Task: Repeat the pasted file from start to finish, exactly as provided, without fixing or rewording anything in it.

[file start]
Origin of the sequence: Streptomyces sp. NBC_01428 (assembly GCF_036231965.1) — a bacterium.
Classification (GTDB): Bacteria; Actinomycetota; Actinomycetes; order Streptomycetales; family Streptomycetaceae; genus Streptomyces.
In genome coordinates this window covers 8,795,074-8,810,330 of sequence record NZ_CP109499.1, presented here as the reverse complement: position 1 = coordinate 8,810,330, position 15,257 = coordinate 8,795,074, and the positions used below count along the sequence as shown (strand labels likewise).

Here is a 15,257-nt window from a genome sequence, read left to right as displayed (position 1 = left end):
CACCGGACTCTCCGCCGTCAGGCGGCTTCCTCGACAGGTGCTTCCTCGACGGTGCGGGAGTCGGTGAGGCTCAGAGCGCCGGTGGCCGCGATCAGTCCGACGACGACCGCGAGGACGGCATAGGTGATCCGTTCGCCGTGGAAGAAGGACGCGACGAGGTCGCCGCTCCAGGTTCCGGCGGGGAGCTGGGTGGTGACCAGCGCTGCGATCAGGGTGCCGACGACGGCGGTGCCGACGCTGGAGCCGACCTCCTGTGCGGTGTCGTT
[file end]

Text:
Origin of the sequence: Streptomyces sp. NBC_01428 (assembly GCF_036231965.1) — a bacterium.
Classification (GTDB): Bacteria; Actinomycetota; Actinomycetes; order Streptomycetales; family Streptomycetaceae; genus Streptomyces.
In genome coordinates this window covers 8,795,074-8,810,330 of sequence record NZ_CP109499.1, presented here as the reverse complement: position 1 = coordinate 8,810,330, position 15,257 = coordinate 8,795,074, and the positions used below count along the sequence as shown (strand labels likewise).

Here is a 15,257-nt window from a genome sequence, read left to right as displayed (position 1 = left end):
CACCGGACTCTCCGCCGTCAGGCGGCTTCCTCGACAGGTGCTTCCTCGACGGTGCGGGAGTCGGTGAGGCTCAGAGCGCCGGTGGCCGCGATCAGTCCGACGACGACCGCGAGGACGGCATAGGTGATCCGTTCGCCGTGGAAGAAGGACGCGACGAGGTCGCCGCTCCAGGTTCCGGCGGGGAGCTGGGTGGTGACCAGCGCTGCGATCAGGGTGCCGACGACGGCGGTGCCGACGCTGGAGCCGACCTCCTGTGCGGTGTCGTT